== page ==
For a chance to win this week’s prize, come up with your own alternate title for the film Cannibal Ferox.  The most creative/funny submission wins! The winner will be notified next Friday via email. 

Friends of LITA | Q&A With Saul Conrad

Thursday, May 22nd, 2014


All of us here at the Light In The Attic clubhouse are excited to be distributing the latest album from Boston’s Saul Conrad. A Tyrant And Lamb, out now on Cavity Search Records, is his third studio album and is on heavy rotation here in the office. We recently caught up with Saul for a short Q&A. You can read our interview with him below and stream his new album A Tyrant And Lamb from!


1. What was your process like while recording this new album? Can you tell us a little about the approach you take when you’re in the studio?

We (Jason Bitner, who produced this album, and I) started working with an idea in mind that had very little to do with where we arrived. I’m normally too anxious after finishing one record to sit around waiting for the release to pan out. So often a flood of new bits and pieces of songs starts a couple months after finishing something and I get pretty involved in it. In this case I started with a whole idea about a drum feel that was on the line between straight four rock and country shuffle. And some honky tonk progressions and melodies.

We had much of the album we imagined we were going to make close to completion, with 6 or 7 tracks recorded — and then it was time to go on tour for the previous album. So we dropped everything and worried about shows, traveling with a parrot (my parrot at that stage wasn’t well and was refusing to eat on his own–he’d only accept food from me via a syringe, so we had to bring him and feed him 4x/day in the van), and motel rooms that often smelled of fresh crack. We were terrified the fumes would do Chico in–many nights we had his little travel perch (his “bird motel”) set right above the TV in order to keep a close eye on him. We’d watch with a silhouette of a parrot missing from the center of the screen. There were some great shows at alternative venues–for example in a house on a block where 5-10 abandoned houses were being squatted by a whole community of friends. There were awful nights in about equal measure—one particularly, in Dallas, where we played for a few businessmen in black suits with black ties and shiny black shoes (looking like demented preachers doused in oil) who were casually whispering over mixed drinks and fake candle light to their dates.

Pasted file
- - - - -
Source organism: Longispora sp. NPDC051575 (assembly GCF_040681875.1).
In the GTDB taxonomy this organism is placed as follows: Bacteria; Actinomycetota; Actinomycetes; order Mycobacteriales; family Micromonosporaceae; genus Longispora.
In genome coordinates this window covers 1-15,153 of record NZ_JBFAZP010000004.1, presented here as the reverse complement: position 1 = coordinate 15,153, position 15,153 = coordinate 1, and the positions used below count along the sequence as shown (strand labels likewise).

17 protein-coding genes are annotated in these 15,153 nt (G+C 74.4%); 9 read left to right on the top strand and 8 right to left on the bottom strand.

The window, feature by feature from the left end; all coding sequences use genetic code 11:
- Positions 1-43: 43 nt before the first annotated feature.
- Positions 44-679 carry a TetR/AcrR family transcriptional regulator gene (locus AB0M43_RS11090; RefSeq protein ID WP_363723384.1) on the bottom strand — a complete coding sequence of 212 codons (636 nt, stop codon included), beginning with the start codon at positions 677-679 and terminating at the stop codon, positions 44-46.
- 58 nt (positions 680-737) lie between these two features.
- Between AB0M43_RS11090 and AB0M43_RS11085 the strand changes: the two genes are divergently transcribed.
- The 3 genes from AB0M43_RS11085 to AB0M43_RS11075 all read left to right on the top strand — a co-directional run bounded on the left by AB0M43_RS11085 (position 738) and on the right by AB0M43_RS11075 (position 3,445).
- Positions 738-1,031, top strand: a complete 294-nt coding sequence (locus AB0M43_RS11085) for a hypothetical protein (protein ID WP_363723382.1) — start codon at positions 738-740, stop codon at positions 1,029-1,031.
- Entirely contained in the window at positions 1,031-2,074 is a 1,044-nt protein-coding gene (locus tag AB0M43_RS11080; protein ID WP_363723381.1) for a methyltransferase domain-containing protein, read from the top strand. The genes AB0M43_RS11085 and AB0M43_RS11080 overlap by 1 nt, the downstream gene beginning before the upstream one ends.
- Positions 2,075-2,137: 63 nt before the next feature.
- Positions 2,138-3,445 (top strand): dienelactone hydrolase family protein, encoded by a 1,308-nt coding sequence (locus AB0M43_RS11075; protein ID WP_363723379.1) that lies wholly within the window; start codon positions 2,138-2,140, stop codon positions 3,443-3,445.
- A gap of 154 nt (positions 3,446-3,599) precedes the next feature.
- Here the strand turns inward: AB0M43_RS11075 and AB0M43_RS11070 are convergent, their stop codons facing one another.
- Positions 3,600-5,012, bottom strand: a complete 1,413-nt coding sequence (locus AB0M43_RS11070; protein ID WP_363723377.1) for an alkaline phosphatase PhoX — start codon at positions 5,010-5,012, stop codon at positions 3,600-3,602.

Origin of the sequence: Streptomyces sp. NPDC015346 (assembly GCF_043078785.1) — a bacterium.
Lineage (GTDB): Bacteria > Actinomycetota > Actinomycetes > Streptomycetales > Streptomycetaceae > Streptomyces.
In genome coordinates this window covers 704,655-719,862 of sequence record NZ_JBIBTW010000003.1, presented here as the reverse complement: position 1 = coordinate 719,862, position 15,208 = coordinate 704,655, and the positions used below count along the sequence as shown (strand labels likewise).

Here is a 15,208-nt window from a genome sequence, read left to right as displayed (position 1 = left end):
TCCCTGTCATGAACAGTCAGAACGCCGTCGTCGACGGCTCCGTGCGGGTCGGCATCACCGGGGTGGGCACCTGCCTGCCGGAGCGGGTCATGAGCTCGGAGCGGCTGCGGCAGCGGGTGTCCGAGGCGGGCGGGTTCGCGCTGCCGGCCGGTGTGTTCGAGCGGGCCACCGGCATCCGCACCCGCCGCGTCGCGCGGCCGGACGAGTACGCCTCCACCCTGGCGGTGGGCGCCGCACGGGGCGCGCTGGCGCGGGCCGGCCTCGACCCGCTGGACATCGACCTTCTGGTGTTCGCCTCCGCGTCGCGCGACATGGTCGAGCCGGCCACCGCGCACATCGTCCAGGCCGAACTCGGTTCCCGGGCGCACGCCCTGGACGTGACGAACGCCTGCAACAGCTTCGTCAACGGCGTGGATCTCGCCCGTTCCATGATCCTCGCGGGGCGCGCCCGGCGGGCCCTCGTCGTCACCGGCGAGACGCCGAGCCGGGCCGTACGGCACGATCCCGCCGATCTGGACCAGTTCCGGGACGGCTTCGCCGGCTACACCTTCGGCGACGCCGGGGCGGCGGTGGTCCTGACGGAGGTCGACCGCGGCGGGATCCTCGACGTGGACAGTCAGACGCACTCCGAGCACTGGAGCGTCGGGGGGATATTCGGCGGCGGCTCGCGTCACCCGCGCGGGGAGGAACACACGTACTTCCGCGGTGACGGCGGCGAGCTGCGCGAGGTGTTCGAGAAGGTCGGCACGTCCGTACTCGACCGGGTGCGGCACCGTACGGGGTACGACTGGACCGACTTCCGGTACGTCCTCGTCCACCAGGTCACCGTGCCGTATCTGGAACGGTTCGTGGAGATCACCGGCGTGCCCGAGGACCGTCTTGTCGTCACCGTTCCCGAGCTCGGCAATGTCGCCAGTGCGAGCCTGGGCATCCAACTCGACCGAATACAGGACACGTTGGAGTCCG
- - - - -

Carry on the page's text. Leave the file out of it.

When we got back to Boston we trashed much of what we already had recorded. It sounded put on–forced into this style I was obsessed with at the time, but not emotionally true, or that relevant to how I was feeling anymore. If its relevance had faded that quickly and it wasn’t holding together I knew we had to get rid of it and chalk it up to a first stage that would hopefully lead us somewhere more meaningful. I actually ended up taking pieces of those original songs and building new songs around them. Seeing that one could trash large amounts of work, and that in some cases it freed me to find more rewarding solutions to finishing the songs was kind of a revelation for me.


2. Do you have a favorite track from the album?

I think I might like Galga the best–I’m usually excited to perform it. It returns me to a place, or a kind of terror I felt a lot in the past, but allows me to sort of share it, aggressively, on my own terms, and escape, or reverse the feelings of real life, for a couple of minutes.

3. Your new album is titled A Tyrant And Lamb. Can you explain the meaning behind the title?

It comes from the characters that can crawl into your head if you get into one of William Blake’s prophecies. I guess the lambs and the tyrannical forces are even in play in some of his earliest works too. This album intends to take a very careful look at the voice of the protagonist (myself, I guess), without making any approximations or averages. To see some truth I have to be able to watch and chart myself turning from a lamb into a tyrant (in a long-term sort of way, chronologically through my life), and back and forth all the time. It also studies a couple of the relationships that are and have been extremely important to me, and how those relationships often seem rooted in the opposing force between the tyrant and the lamb. But the roles can switch–which is why, though the cover may implicate one person at first look, both people have a bit of satanic blush on their cheeks, and the eye is slightly discouraged from associating anyone permanently with either role.

4. You mentioned that while you worked on this album you read a lot by Søren Kierkegaard and William Blake. Do you feel that the themes of what you were reading manifested themselves in your lyrics?